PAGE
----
For background, read the CLEW article Federal government decides on 4,000 euro buyer's premium for e-cars and the dossiers The energy transition and Germany’s transport sector and The Energiewende and German carmakers.
dpa / Frankfurter Allgemeine Zeitung
In spring this year, Switzerland decided to pursue an energy transition strategy, but the country will take its time phasing out nuclear power, writes the news agency dpa in an article carried by Frankfurter Allgemeine Zeitung. Switzerland is already able to cover 60 percent of its power demand with hydro energy, but an alternative is needed for nuclear power, which represents 30 percent, writes dpa. The ongoing melting of glaciers is projected to limit the availability of hydro energy in the future, the article notes.
In May 2017, voters in Switzerland opted for a new energy law that aims to promote renewable energy, bans the construction of new nuclear plants, and fosters greater energy efficiency.
Read the article in German here.
Germany’s Energiewende will not succeed “fast and easy”, and the country’s energy supply will continue to depend on lignite for some time, said Brandenburg’s state economy minister Albrecht Gerber in an interview with Süddeutsche Zeitung. “I do know that we need to exit lignite. But we’re not at that point in Germany yet”, said Gerber. For now, Germany’s energy policy can be likened to “a kind of planned economy micro-control”, which had “already failed in the GDR”, according to Gerber. Back in July, Gerber announced that Brandenburg would lower its 2030 climate targets. This was because the state had more transport and economic growth than expected and was not able to use carbon capture and storage (CCS) as planned, Gerber said in the interview.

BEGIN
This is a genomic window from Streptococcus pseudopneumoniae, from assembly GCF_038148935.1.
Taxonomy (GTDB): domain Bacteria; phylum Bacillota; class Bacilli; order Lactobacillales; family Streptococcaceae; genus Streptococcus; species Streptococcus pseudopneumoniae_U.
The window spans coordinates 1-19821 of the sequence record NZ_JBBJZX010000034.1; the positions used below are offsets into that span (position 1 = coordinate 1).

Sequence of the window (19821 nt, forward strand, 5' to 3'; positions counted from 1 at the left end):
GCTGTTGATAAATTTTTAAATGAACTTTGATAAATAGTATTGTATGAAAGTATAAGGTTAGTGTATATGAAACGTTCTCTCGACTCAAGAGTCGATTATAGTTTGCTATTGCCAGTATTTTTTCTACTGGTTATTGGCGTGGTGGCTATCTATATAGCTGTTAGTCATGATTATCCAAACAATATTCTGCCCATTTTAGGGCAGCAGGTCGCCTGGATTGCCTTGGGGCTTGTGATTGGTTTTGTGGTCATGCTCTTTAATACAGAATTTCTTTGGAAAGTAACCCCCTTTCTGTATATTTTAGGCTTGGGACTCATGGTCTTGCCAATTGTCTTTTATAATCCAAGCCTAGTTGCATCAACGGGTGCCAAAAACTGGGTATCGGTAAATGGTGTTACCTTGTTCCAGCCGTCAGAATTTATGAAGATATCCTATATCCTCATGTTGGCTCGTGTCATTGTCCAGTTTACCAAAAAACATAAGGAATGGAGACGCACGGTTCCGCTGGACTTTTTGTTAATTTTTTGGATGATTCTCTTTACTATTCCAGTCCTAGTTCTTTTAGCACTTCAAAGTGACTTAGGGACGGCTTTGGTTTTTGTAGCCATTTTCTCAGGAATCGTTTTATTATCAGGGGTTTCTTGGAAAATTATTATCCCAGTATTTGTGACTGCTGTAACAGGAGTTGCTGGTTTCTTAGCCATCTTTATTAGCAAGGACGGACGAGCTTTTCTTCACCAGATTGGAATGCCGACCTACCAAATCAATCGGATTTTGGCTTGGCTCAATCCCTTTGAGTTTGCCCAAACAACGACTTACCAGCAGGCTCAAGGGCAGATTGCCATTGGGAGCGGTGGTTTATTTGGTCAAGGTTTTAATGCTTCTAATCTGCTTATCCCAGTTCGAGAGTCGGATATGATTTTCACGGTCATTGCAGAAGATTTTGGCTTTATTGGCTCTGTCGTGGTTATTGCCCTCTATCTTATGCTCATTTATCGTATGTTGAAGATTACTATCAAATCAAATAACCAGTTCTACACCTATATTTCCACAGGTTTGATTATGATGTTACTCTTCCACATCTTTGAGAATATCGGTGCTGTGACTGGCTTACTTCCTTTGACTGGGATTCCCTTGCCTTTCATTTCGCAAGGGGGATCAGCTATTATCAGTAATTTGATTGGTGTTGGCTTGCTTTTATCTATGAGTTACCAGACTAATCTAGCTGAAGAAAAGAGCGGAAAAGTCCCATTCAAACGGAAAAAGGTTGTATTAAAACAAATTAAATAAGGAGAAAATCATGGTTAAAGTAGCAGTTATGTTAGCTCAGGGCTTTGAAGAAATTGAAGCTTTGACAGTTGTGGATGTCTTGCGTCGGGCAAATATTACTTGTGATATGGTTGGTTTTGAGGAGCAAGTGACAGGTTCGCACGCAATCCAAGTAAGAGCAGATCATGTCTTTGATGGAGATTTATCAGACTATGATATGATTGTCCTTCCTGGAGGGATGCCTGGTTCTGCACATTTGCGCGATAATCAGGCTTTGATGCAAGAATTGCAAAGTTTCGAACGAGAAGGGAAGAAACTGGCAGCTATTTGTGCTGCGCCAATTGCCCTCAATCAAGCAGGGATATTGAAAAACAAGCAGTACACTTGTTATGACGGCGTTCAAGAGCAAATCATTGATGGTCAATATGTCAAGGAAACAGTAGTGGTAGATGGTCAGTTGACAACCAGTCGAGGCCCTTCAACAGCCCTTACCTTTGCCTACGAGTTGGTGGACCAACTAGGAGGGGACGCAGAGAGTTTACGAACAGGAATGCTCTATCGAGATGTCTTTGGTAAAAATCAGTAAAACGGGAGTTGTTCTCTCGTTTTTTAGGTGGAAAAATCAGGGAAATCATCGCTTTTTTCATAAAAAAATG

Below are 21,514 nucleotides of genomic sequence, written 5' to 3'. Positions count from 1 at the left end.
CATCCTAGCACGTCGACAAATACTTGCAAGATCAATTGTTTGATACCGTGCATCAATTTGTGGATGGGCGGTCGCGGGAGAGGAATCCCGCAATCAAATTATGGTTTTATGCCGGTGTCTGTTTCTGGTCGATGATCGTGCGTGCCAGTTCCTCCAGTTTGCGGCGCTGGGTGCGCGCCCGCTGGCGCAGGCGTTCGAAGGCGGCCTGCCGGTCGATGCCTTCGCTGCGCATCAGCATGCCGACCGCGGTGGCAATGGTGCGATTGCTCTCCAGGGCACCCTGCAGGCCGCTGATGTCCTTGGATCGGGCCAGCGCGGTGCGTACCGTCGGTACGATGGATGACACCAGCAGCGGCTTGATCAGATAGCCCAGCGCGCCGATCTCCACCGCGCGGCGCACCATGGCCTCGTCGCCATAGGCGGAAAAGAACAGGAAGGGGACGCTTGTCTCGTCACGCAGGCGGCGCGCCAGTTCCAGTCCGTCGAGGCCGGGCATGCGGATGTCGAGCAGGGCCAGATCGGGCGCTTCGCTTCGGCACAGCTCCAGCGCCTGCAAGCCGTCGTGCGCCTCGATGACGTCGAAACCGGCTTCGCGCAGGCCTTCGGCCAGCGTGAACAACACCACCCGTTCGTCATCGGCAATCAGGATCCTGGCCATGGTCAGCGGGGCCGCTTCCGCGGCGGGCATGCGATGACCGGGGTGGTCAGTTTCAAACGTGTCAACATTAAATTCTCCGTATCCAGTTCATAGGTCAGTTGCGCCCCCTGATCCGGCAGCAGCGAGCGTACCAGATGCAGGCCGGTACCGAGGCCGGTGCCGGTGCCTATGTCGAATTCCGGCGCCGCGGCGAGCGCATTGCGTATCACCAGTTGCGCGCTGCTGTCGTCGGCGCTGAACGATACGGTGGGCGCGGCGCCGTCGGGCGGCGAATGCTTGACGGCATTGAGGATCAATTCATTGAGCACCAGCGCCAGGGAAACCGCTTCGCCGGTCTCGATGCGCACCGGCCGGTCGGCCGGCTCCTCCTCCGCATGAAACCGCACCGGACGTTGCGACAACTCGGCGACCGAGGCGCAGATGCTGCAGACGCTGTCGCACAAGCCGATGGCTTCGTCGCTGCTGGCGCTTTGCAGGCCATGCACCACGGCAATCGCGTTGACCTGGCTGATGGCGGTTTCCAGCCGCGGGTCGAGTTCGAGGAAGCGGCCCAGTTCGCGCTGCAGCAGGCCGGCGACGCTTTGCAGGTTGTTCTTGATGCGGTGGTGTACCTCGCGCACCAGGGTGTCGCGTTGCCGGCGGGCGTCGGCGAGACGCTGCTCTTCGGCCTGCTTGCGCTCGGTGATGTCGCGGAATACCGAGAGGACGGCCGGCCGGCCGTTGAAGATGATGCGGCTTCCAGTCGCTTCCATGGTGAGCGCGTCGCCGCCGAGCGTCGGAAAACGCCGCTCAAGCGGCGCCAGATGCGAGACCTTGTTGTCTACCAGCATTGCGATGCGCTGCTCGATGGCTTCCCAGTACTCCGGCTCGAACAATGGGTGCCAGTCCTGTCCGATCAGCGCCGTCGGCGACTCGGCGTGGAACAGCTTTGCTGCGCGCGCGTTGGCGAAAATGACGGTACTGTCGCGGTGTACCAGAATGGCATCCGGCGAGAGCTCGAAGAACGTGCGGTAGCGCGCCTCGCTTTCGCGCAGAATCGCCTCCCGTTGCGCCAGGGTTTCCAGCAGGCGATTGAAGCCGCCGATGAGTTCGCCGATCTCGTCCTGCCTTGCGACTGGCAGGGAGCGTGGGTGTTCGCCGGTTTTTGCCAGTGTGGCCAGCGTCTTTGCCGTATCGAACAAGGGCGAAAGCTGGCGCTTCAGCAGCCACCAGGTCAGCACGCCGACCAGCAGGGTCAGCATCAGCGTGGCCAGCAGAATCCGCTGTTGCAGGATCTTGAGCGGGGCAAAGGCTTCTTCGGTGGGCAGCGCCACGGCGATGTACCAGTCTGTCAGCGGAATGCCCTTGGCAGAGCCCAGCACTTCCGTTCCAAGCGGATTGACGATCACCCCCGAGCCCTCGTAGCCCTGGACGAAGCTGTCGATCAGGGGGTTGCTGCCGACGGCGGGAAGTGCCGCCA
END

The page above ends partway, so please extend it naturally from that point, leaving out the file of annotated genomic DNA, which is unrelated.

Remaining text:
Find the interview in German here.
For background, read the CLEW factsheet When will Germany finally ditch coal?
German Wind Energy Association (BWE)
With projects officially defined as citizens’ energy again dominating the second onshore wind auction, the risk of not reaching the expansion targets after 2018 increases, writes the German Wind Energy Association (BWE) in a press release. “We see the danger that the development of auction results leads to a slump in wind energy expansion in 2019 and 2020”, writes BWE. It was unclear how the low prices influenced the actual realisation of projects successful in the auctions, which meant a lot of pressure and uncertainty for manufacturers and suppliers of turbines, writes BWE.
For background, read the CLEW article Citizens’ energy projects dominate first onshore wind power auction and the CLEW dossier Onshore Wind Power in Germany.
pv magazine / NATURSTROM
Green power provider NATURSTROM offers combinations of solar PV arrays and power storages for lease, reports Sandra Enkhardt in pv magazine. “Consumers can now use home-made power without having to stem the initial costs or worrying about maintenance”, the company writes in a press release. NATURSTROM sets up the array, takes care of service and insurance, and shoulders the investment costs, and then leases the array to customers for 18 years.